Projects / Biologically plausible backprop
SOAP (Second Order Activity Perturbation) is a package for experimenting with a computational neuroscience phenomenon called feedback alignment in PyTorch. It formed my project for the 3week IBROSimons Computational Neuroscience Summer Schoolimbizo.africa in 2019. It relates to an important challenge in reconciling how learning works in artificial neural networks with what we know about how real neurons behave, a topic called biologically plausible backpropogation.
Backprop and learning
When a neuron fires, its axon transmits a voltage spike that is received by downstream neurons whose dendrites interface with the axon via a synaptic cleft. If the type of connection is excitatory, this spike makes the downstream neurons more likely to fire; if the connection is inhibatory, the downstream neurons become less likely. The strength (or even absense) of a connection between two neurons is often called a synaptic weight:
A learning process that is accomplished via some kind of error signal needs to somehow ensure that the synaptic weights of neurons change in such a way as to reduce the error signal over time.
Artificial neural networks that are trained by backpropogation can precisely define the infinitesemal influence of each synaptic weight on an downstream error signal (called loss) via the technique of reversemode automatic differentiation (this is backpropogation). This allows us to compute the gradient with respect to a training loss, allowing weights to change such as to lower this loss:
For a single layer of neurons, the exact calculation of gradients is accomplished as follows, where we use the notation $\dot x = \ifrac {\partial L}{\partial x}$, with $L$ being the loss:
The weight transport problem
The problem is that biological neural networks can’t work this way! The orange arrows that carry the gradient signal backwards through the network cannot be implemented by the same axons involved in the forward pass, since these are oneway communication channels. But if a different circuit carried these error signals back to presynaptic neurons, it would not have access to the synaptic strengths that went into making the given neuron fire, and so there is no way for the neuron to compute the correct vectorJacobian product that is required to perform backpropogation through a layer to calculate the gradient required for previous layers. From the slides:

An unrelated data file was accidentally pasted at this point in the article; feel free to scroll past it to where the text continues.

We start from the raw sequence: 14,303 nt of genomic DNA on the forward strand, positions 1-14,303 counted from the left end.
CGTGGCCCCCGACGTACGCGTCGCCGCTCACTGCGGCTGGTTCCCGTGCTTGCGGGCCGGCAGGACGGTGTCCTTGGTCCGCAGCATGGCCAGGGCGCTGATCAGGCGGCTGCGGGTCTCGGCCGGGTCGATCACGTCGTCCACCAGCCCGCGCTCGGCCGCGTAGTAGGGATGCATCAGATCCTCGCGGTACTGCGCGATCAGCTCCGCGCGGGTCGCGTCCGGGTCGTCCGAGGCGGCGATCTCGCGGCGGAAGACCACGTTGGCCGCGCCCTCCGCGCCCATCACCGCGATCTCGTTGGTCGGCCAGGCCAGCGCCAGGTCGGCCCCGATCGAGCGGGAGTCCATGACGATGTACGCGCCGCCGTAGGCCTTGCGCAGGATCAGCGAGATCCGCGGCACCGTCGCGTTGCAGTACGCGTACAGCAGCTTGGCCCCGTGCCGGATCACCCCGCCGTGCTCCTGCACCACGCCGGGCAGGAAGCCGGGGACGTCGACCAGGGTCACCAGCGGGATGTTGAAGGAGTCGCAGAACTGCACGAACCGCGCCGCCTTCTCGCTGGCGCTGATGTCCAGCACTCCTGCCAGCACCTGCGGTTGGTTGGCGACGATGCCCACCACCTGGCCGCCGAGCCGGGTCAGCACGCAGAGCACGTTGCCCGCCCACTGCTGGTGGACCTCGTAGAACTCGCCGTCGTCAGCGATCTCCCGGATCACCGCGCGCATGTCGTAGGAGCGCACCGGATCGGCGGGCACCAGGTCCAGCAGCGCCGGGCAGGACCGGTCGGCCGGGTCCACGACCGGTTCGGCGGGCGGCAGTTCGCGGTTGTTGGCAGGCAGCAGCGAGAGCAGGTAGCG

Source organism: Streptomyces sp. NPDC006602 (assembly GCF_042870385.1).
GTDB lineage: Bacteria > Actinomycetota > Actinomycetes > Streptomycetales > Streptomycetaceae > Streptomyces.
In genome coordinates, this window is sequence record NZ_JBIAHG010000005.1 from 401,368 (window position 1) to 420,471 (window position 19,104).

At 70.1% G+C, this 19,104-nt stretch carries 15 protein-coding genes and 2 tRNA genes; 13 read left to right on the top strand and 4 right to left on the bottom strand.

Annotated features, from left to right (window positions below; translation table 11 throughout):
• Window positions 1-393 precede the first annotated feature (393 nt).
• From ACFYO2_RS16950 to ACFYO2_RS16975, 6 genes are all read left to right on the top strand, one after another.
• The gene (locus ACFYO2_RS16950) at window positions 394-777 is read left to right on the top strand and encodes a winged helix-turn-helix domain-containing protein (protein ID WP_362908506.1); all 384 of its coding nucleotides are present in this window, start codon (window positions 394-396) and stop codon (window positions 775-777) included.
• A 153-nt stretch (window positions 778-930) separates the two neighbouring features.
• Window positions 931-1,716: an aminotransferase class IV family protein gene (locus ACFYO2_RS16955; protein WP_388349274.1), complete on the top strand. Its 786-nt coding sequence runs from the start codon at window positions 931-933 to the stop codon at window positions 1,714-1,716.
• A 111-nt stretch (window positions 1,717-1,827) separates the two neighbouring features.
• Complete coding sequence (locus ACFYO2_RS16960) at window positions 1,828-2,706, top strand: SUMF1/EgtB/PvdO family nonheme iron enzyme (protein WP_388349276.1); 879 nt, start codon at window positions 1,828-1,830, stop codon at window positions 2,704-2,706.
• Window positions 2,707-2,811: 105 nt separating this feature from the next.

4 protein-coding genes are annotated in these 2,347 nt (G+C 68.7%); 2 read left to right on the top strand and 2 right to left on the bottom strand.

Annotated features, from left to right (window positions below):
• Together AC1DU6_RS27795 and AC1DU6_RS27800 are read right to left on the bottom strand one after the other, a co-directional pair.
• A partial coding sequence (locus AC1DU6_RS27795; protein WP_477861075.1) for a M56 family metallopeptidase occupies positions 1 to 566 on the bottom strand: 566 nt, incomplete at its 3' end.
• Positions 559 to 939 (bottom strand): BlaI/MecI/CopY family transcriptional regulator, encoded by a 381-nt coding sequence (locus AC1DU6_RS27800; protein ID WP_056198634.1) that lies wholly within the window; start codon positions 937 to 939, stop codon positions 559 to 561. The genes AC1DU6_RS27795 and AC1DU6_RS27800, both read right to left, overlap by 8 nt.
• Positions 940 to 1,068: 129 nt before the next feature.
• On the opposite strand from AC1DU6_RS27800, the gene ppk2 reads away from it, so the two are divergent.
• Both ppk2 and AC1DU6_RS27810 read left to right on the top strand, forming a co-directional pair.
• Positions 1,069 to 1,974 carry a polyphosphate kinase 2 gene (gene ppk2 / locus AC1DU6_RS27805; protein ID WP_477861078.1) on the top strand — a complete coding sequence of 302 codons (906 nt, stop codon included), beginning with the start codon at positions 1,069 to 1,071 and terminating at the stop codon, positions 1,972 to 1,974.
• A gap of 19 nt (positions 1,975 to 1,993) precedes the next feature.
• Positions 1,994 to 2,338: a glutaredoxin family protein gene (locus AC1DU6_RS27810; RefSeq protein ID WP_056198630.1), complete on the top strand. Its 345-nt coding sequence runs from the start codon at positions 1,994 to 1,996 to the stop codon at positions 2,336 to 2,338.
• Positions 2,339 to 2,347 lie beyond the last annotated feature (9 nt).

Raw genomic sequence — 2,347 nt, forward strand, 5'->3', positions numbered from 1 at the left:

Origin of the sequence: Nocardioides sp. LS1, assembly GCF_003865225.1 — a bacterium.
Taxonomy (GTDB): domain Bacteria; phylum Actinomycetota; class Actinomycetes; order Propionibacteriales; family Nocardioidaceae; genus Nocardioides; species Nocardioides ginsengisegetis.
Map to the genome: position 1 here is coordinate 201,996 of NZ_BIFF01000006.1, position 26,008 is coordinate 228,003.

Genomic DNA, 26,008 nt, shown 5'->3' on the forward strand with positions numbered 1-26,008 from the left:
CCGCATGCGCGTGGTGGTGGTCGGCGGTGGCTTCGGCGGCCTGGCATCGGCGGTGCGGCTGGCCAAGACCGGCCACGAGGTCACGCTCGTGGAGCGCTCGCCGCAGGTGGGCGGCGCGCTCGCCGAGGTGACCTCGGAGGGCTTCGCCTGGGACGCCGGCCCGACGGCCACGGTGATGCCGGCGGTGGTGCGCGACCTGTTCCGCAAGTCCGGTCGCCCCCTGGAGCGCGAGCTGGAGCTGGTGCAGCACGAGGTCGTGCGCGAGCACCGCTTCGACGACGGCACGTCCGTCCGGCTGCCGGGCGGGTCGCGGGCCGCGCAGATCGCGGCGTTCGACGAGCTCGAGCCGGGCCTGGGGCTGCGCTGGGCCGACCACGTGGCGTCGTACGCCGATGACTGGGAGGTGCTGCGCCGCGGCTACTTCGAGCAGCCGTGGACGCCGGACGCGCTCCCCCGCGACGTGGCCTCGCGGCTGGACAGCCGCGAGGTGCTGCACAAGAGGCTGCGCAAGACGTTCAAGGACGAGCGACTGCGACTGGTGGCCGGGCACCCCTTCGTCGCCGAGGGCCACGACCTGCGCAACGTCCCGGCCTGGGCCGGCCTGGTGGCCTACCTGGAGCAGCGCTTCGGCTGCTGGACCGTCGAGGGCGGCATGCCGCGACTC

Feedback alignment
In 2016 Lillicrap et al noticed that instead of using the transpose of the weight matrix needed for $\dot W$, we can instead use a fixed random matrix $B$:
Surprisingly, this works, and it works better over time. Effectively, the weight matrix W
learns how to compensate for B
being incorrect. For more information on Feedback Alignment, see Lillicrap’s original paper^{1}, which contains arguments for what might be going on.
Vanilla feedback alignment
To start, I wanted to get feedback alignment training an MLP on MNIST. Using a modern framework like pytorch this turns out to be pretty easy to do, though slightly more verbose than I would expect. We can write a FeedbackAlignmentLinear
layer that behaves like the standard Linear
pytorch.org for the forward pass, but uses a custom, random Bmatrix to backpropogate gradients:
class FALinearFunction(Function):
@staticmethod
def forward(ctx, data_in, weight, bias, b_matrix):
ctx.save_for_backward(data_in, weight, bias, b_matrix)
return data_in.mm(weight.t()) + bias.unsqueeze(0).expand_as(data_in)
@staticmethod
def backward(ctx, grad_out):
data_in, weight, bias, b_matrix = ctx.saved_tensors
return grad_out.mm(b_matrix), grad_out.t().mm(data_in), grad_out.sum(0), None
class FALinear(nn.Module):
def __init__(self, num_in, num_out):
super().__init__()
self.weight = nn.Parameter(torch.Tensor(num_out, num_in))
self.bias = nn.Parameter(torch.Tensor(num_out))
b_matrix = torch.zeros(num_out, num_in)
self.register_buffer('b_matrix', b_matrix)
init.xavier_normal_(b_matrix)
init.xavier_normal_(self.weight)
init.uniform_(self.bias, 0, 0)
This layer does indeed train on MNIST, though more slowly than standard backpropogation:
Although the two curves above look close, drawing a horizontal line through both curves shows that FA takes roughly twice as long to reach a given loss as BP — at least on this particular run.
Can we improve on this?
Improving on FA
Muskovitz et al showed^{2} that we can improve FA by “breaking the rules” a bit: instead of allowing no weight transport, we can allow a little bit of information to periodically leak into the B matrix.